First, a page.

My books are finally available on Amazon!!
Here’s the link to my Amazon author page where you can find all three in paperback and Kindle!
Trying to figure out how to navigate everything is a little tricky, I’m finding out. Goodreads has been an adventure this morning, since Convicted: 25 to Life is apparently listed under two different author profiles. Don’t know how that one happened.
I also found out the other day that the original version of the Holiday Spirit got a five-star review from someone I didn’t know! It’s an interesting feeling. People have been so nice to spread the word about my books coming out. It’s helped me see that I’m not alone. I’m doing book signing events on August 8th and 10th and my mother-in-law has been apparently telling everyone and their dogs about it. Hahaha! It’s weird for me. I’m used to feeling like people kind of see my dream of being an author as kind of like a pat-my-head, “that’s nice, dear,” kind of attitude. Now that it’s actually happening, I’m happy with the response I’ve gotten. Friends and family have been ordering them and sharing my Facebook posts about them like no one’s business! I’m really excited to see where this goes!
On the subject of supporting people, I’ve been having a lot of thoughts lately about what’s the best way to do that. I’ve seen instances where believing in someone so much can turn into an evil of sorts. My husband, Ryan, and I watched Kung Fu Panda last night and it got me thinking about it. And with our first baby on the way, I’ve been contemplating what parenting style I’m going to adopt.
A conclusion I’ve come to as far as positive reinforcement goes is that it’s a common misconception. I’m a HUGE supporter of the idea if done right. I worked at a daycare facility for a while that trained us how to discipline a child in a way that’s healthy for everyone. It’s hard to do, but a lot of times, I’ve discovered it’s totally worth it.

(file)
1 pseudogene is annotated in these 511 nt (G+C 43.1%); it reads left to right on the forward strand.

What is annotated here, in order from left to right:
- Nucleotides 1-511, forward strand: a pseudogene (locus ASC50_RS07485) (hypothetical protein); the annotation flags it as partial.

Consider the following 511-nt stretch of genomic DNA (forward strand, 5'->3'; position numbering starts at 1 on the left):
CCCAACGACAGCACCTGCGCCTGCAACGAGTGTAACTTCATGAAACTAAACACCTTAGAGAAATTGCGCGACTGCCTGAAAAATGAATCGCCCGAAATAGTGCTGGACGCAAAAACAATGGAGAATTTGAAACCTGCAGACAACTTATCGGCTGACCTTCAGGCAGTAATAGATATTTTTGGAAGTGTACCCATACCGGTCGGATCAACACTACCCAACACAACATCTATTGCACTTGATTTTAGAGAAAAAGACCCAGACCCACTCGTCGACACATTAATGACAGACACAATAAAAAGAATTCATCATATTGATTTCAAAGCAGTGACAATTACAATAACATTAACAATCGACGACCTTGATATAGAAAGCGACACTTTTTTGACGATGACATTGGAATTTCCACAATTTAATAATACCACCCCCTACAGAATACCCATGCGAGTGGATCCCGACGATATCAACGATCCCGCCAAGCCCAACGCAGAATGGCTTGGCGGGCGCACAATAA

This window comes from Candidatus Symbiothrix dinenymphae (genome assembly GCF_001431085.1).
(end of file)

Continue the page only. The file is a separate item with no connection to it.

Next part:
I read an article the other day written by an elementary school teacher who was basically destroyed by this parent for keeping their child in during recess because he wasn’t listening or something like that. I feel like I understand both sides of the argument. On the one hand, the parent thought, “that’s not fair! My kid shouldn’t have been held back from playtime!” (They didn’t understand the situation.)
On the other hand, the teacher was there and knew how the child was behaving. If he had used what this parent defined as positive reinforcement, or in other words, letting the kid do whatever he wanted, that kid wouldn’t have learned about consequences.
This goes for adults as well as children. If you’re constantly tearing someone down and telling them everything they’re doing wrong, that person isn’t going to know how to fix the situation and will then continue doing what’s wrong with no hope of ever pleasing you. But if you point out what they’re doing right, even if it’s a tiny thing, it goes a long way. The second you see that someone is doing something you like, tell them! There’s no harm in it and it’ll likely build up the person’s confidence in you and you in them. They’re far more likely to do what you want them to if they feel they’re doing something right than if you are constantly telling them what they’re doing wrong.
Think about it.
If you’ve worked on something for hours and you’ve poured your heart and soul into that thing and all people say about it is, “Not good enough,” how does that feel?
But if you get the one person who tells you that they believe in you, even if you’re not perfect (or just like them) you’re gonna want to be around that person more and more.
People are far more likely to do what you want them to (or at least like you more) if you use positive reinforcement this way. Point out good stuff you see in people when you see it, no matter how tiny it might be. Point out bad stuff when it’s appropriate and set boundaries. That’s what positive reinforcement is. Not just letting someone treat you like crap then saying, “Oh, they’re just like that.”